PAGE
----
- Residents and staff of facilities for developmentally disabled persons
- Persons in correctional facilities
- Victims of sexual assault or abuse
- Travelers to regions with increased rates of hepatitis B
- People with chronic liver disease, kidney disease, HIV infection, or diabetes
- Anyone who wants to be protected from hepatitis B
There are no known risks to getting hepatitis B vaccine at the same time as other vaccines.
Some people should not get this vaccine
Tell the person who is giving the vaccine:
- If the person getting the vaccine has any severe, lifethreatening allergies. If you ever had a life-threatening allergic reaction after a dose of hepatitis B vaccine, or have a severe allergy to any part of this vaccine, you may be advised not to get vaccinated. Ask your health care provider if you want information about vaccine components.
- If the person getting the vaccine is not feeling well. If you have a mild illness, such as a cold, you can probably get the vaccine today. If you are moderately or severely ill, you should probably wait until you recover. Your doctor can advise you.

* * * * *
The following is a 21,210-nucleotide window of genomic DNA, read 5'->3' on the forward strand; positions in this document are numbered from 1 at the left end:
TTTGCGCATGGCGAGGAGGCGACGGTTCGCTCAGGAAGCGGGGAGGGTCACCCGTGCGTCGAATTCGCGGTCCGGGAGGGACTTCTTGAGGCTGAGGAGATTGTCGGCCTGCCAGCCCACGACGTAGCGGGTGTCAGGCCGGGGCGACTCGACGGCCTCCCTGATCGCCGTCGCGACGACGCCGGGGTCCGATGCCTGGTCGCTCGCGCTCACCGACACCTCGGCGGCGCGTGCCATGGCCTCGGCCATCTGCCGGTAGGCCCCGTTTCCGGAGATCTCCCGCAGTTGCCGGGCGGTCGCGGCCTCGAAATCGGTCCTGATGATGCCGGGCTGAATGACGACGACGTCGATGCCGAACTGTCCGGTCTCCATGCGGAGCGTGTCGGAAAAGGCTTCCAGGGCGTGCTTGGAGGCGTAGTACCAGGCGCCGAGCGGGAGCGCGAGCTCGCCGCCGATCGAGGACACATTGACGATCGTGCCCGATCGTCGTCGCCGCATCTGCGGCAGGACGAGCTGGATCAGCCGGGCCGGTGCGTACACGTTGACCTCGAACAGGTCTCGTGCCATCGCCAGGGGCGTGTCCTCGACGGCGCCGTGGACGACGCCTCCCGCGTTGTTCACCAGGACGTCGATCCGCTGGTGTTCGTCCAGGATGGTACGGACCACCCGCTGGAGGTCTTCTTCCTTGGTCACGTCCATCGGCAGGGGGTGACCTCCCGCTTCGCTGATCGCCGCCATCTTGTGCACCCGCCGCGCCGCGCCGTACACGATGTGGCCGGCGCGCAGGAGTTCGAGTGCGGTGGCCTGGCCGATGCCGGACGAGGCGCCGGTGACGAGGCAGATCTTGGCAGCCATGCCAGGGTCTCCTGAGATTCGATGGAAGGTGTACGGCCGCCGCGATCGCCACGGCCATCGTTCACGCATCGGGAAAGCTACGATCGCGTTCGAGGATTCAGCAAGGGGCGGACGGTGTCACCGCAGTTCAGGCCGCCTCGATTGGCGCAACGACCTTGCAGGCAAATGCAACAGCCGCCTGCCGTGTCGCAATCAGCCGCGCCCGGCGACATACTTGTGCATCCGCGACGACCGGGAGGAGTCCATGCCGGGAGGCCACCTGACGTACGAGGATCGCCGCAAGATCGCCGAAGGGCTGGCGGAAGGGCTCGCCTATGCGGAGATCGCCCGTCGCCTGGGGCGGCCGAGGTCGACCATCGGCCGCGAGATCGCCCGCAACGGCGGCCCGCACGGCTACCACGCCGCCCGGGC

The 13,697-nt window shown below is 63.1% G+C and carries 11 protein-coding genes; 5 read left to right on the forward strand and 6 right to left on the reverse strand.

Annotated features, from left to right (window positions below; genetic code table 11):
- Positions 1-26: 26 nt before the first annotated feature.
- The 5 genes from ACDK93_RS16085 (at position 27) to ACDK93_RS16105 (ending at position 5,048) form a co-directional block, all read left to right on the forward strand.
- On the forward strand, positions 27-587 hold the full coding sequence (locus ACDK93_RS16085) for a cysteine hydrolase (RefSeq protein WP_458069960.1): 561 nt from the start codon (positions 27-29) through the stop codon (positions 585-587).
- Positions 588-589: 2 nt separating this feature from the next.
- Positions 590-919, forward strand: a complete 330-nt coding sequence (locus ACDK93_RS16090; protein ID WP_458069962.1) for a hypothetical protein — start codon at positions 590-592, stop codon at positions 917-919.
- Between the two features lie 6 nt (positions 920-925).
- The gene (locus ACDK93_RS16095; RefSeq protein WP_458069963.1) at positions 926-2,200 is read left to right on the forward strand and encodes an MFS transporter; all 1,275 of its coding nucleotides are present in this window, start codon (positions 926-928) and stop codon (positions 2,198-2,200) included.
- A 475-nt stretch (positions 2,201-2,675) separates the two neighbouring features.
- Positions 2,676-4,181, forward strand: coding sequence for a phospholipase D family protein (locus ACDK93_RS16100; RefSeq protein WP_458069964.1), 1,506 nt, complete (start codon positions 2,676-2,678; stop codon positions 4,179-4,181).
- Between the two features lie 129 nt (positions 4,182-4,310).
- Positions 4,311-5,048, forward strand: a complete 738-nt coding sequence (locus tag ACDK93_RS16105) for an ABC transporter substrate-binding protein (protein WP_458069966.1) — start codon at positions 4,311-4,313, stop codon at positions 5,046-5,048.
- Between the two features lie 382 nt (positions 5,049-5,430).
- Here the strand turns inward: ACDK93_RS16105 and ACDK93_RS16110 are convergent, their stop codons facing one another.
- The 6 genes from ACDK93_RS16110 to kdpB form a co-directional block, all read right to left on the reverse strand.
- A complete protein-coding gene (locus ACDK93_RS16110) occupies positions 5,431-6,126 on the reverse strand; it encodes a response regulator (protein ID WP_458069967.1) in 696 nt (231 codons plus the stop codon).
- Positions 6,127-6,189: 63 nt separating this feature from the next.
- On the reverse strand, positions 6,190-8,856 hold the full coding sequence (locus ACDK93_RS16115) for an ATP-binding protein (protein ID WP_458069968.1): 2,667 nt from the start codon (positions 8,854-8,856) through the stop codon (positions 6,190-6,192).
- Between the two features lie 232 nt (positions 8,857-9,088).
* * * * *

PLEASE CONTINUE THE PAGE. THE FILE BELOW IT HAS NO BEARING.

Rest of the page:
Risks of a vaccine reaction
With any medicine, including vaccines, there is a chance of side effects. These are usually mild and go away on their own, but serious reactions are also possible. Most people who get hepatitis B vaccine do not have any problems with it.
Minor problems following hepatitis B vaccine include:
- soreness where the shot was given
- temperature of 99.9°F (38°C) or higher
If these problems occur, they usually begin soon after the shot and last 1 or 2 days. Your doctor can tell you more about these reactions.
Other problems that could happen after this vaccine:
- People sometimes faint after a medical procedure, including vaccination. Sitting or lying down for about 15 minutes can help prevent fainting and injuries caused by a fall. Tell your provider if you feel dizzy, or have vision changes or ringing in the ears.
- Some people get shoulder pain that can be more severe and longer-lasting than the more routine soreness that can follow injections. This happens very rarely.
- Any medication can cause a severe allergic reaction. Such reactions from a vaccine are very rare, estimated at about 1 in a million doses, and would happen within a few minutes to a few hours after the vaccination.
As with any medicine, there is a very remote chance of a vaccine causing a serious injury or death.
What if there is a serious problem?
What should I look for?
- Look for anything that concerns you, such as signs of a severe allergic reaction, very high fever, or unusual behavior.
- Signs of a severe allergic reaction can include:
- swelling of the face and throat
- difficulty breathing
- a fast heartbeat
These would start a few minutes to a few hours after the vaccination.
What should I do?
- If you think it is a severe allergic reaction or other emergency that can’t wait, call your local emergency service or get the person to the nearest hospital. Otherwise, call your doctor.